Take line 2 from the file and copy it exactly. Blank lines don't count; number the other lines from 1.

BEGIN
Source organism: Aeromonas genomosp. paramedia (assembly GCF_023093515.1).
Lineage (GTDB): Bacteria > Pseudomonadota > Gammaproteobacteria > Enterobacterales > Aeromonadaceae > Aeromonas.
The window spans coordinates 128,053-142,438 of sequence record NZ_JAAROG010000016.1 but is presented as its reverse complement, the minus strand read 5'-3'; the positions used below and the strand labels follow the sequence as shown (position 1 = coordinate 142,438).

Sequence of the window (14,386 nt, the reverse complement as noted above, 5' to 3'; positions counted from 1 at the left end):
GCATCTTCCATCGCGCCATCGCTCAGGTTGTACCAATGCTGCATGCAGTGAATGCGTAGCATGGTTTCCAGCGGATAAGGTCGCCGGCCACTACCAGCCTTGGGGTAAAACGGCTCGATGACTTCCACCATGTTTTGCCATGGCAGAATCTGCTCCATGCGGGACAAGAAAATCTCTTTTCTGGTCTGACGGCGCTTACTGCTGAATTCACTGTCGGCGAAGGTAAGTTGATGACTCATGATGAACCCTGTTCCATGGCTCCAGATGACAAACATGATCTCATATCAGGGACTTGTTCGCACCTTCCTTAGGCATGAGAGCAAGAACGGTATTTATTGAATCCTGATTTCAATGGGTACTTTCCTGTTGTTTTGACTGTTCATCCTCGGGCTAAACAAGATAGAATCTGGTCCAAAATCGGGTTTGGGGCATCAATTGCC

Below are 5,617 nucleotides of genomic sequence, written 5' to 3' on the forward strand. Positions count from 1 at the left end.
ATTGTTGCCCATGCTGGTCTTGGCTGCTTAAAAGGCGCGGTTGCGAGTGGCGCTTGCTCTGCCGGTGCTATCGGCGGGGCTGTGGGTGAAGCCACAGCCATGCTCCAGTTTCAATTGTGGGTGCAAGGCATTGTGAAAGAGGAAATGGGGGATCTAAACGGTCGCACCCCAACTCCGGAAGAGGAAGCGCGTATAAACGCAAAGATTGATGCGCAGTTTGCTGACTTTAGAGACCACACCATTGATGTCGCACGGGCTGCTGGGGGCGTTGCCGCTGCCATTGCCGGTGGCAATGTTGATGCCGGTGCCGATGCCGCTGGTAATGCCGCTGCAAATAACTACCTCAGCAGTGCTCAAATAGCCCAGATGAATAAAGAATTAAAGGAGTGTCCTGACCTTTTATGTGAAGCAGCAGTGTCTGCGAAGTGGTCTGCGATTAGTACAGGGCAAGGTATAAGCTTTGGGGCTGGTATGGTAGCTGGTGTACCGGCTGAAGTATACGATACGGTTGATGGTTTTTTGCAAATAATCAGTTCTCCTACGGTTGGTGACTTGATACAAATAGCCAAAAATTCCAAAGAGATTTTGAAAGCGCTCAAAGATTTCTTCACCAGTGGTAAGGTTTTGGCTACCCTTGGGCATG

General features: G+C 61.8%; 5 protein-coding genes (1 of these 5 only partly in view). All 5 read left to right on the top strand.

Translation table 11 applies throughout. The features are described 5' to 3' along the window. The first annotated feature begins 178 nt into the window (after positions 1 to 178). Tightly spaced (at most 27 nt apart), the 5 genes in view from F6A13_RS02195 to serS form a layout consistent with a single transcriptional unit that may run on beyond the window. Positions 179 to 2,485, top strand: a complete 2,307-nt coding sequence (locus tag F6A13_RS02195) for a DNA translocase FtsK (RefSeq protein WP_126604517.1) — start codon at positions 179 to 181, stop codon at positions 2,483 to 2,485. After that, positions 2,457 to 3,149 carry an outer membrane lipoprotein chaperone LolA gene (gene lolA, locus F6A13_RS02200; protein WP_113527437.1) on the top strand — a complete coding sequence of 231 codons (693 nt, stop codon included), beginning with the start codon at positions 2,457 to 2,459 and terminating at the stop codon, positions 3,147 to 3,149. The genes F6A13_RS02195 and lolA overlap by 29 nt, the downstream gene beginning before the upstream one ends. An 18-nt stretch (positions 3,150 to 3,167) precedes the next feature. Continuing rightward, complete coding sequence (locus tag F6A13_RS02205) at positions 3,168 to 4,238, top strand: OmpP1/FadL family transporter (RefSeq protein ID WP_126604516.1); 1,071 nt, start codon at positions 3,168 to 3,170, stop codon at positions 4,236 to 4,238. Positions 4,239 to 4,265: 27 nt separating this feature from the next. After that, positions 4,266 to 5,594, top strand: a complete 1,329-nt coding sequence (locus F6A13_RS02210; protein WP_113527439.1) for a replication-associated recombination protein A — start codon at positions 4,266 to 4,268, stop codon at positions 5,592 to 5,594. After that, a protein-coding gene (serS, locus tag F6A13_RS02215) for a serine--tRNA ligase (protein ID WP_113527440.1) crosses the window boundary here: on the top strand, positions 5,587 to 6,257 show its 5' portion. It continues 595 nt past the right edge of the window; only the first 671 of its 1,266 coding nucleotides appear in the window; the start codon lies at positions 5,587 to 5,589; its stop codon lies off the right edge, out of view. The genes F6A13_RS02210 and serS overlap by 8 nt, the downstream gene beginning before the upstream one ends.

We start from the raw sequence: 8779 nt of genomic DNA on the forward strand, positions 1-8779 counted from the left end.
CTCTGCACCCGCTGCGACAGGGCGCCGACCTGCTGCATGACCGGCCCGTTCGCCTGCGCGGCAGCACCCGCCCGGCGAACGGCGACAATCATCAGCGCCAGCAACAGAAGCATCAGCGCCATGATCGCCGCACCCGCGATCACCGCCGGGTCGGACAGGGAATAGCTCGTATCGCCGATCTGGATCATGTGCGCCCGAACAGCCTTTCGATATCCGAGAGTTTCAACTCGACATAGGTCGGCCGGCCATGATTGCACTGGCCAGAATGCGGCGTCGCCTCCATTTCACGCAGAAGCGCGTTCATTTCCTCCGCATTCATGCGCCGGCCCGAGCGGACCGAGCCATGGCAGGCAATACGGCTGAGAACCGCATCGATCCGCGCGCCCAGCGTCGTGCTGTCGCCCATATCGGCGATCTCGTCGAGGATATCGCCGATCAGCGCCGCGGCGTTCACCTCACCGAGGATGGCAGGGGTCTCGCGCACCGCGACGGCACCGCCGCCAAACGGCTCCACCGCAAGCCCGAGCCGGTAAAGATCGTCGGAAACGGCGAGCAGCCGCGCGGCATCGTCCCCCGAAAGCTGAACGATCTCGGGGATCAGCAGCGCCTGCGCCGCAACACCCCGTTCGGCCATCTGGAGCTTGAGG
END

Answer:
Lineage (GTDB): Bacteria > Pseudomonadota > Gammaproteobacteria > Enterobacterales > Aeromonadaceae > Aeromonas.